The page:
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Church of St Peter, Marksbury facts for kids

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Church of St Peter
Marksbury church.JPG
Location Marksbury, Somerset, England
Listed Building – Grade II*
Designated 1 February 1954
Reference no. 32695
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The Church of St Peter in Marksbury, Somerset, England dates from the 12th century, although most of the current fabric is from the 15th century and is a Grade II* listed building.

The nave has two 2-light windows under hood moulds flanking a blocked, moulded round-headed door under a plaque dated 1627. The buttressed, off-centre chancel, which is out of line with the nave, has a three-light east window from 1875, which was also when the chancel arch and chancel roof were replaced. The organ chamber was built in 1893. The altar is a Jacobean oak table by Francis Leyborne Popham who died in 1880. A second altar table, which was previously in the church at Stanton Prior, was placed in the tower. The font is Norman.

St Peter's church, Marksbury - - 195064
The tower

The three stage tower is supported by diagonal buttresses to the first stage, a canted stair turret in the return of tower and nave and a very small west door with a canted flat arch under a two-light, chamfered mullion window dating from 1634. The second stage has a cusped two-light window with heavy louvres to the north, a blocked single light to the east and two-light chamfered, vaguely pointed windows south and west. The third stage has one large, round headed window with raised architrave and louvres on each side, thin, embattled parapet dominated by four pyramidal pinnacles with vanes. The spikes above the tower angles were added in the 18th century. The four bells in the tower in 1782 were sent to the Bilbie family of Chew Stoke to be recast and additional metal added to make a set of six bells. The tenor bell was cracked in 1820 and recast in London. In the early 20th century a new roof was put on the tower and the bells rehung.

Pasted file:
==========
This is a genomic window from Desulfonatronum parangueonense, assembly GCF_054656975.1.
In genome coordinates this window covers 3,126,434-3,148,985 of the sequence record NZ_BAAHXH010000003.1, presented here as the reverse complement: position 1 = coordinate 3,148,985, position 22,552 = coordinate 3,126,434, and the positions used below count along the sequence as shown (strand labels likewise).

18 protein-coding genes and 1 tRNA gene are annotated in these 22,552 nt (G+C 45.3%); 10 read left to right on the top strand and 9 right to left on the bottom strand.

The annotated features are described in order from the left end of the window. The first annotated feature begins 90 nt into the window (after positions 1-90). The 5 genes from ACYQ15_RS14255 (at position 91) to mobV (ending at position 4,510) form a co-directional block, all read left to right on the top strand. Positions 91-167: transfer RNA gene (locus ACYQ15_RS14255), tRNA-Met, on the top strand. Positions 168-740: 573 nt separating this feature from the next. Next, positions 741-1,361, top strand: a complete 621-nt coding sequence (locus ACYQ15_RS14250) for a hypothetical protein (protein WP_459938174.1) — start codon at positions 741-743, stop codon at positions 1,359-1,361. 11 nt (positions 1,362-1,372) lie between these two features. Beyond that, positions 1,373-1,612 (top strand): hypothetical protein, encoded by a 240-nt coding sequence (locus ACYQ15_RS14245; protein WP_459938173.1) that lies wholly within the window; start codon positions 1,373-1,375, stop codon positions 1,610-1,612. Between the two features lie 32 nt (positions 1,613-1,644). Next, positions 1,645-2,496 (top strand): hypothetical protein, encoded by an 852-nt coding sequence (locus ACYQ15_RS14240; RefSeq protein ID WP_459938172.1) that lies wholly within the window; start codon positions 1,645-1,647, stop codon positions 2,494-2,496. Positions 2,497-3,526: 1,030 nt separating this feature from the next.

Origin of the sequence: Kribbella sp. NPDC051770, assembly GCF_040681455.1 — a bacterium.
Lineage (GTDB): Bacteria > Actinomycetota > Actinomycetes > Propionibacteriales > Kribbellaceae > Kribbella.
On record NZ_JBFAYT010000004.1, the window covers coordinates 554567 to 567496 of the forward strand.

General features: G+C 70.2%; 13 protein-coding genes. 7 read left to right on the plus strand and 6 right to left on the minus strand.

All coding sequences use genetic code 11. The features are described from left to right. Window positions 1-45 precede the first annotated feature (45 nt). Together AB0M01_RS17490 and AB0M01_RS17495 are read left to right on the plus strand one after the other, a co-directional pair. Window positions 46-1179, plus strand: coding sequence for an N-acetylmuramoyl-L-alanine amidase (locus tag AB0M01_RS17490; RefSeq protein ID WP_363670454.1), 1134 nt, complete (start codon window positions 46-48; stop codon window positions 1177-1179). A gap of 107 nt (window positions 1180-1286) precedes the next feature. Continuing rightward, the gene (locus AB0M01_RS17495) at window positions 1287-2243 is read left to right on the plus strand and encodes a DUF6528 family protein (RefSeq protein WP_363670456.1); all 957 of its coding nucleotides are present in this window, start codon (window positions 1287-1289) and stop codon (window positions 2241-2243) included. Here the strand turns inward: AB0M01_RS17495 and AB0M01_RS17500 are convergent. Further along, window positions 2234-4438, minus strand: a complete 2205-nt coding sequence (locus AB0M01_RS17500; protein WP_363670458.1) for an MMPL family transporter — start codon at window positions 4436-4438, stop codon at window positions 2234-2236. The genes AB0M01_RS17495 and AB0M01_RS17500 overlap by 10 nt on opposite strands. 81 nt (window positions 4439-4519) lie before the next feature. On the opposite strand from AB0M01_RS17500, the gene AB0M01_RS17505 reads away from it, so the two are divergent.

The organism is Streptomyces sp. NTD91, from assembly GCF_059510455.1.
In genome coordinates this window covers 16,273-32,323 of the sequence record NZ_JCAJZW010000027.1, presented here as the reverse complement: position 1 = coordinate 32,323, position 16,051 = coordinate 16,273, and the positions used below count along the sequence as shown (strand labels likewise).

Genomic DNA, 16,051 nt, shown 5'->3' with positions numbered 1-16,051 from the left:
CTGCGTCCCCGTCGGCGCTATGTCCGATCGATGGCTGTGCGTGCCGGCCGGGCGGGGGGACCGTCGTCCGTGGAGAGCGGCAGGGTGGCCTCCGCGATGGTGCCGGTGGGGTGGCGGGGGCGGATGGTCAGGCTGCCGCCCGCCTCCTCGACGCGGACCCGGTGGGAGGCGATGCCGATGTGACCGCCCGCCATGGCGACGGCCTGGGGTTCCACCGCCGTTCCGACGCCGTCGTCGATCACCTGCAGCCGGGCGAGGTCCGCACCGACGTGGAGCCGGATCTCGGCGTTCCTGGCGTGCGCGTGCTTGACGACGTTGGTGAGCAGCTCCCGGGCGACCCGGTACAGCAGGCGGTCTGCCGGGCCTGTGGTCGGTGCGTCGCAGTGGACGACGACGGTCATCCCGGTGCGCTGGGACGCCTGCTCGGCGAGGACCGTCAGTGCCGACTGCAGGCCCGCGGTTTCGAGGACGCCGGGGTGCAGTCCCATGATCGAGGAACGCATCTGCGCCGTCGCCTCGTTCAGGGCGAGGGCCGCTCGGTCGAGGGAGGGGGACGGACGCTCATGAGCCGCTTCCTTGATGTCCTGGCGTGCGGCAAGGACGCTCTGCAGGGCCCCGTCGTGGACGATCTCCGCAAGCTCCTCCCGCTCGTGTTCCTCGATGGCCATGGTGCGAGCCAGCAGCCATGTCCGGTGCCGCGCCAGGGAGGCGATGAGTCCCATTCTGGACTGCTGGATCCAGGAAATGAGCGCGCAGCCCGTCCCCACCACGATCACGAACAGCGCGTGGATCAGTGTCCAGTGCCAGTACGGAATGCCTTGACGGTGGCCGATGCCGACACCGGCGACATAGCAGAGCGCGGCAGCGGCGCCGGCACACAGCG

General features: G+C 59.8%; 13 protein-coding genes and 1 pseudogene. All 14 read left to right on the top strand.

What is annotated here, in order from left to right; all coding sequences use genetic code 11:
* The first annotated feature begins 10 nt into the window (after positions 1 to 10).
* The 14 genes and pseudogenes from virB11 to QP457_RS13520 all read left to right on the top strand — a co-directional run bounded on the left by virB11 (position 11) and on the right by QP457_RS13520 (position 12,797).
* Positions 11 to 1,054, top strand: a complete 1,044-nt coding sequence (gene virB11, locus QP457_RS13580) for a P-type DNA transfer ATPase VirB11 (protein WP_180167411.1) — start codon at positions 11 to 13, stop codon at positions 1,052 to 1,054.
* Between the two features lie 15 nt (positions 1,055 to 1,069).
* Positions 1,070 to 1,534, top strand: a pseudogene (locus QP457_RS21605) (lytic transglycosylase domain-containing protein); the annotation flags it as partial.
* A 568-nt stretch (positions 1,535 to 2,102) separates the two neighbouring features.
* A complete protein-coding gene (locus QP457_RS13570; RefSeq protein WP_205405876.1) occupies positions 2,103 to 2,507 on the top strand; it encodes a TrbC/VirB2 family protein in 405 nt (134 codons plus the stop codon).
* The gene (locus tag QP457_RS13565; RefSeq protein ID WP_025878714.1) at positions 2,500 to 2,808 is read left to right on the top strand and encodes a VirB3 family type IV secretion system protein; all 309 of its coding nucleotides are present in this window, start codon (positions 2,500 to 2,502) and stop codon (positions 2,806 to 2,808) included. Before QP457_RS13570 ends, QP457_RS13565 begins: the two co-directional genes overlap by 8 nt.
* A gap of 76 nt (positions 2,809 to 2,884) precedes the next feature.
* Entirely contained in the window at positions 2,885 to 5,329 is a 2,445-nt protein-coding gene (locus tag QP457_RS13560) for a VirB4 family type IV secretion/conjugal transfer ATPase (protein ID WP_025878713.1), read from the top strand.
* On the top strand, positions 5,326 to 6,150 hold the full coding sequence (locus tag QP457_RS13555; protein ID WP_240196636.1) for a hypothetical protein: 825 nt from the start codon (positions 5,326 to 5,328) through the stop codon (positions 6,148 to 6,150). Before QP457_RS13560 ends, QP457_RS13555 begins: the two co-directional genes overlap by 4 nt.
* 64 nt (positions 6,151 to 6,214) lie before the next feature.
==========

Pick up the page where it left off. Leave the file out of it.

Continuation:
There are several monuments in the chancel including those to Counsell, 1671, and Wadden, 1682. In the nave is a monument to Boulter 1782, by Brewer of Box. Reverend William Counsell was the rector (1662–74). Francis Popham, of Littlecote House, died at Hunstrete House in 1779 and was buried in the chancel of the church. One of the stained glass windows is a memorial to a local resident who lost her life in Great Flood of 1968 when the River Chew flooded.

An unidentified monument in the churchyard is also listed by English Heritage. Joseph Harding who was responsible for the introduction of modern cheese making techniques and has been described as the "father of Cheddar cheese" is buried in the churchyard and there is a memorial plaque to his memory in the nave which was moved from the Methodist chapel.

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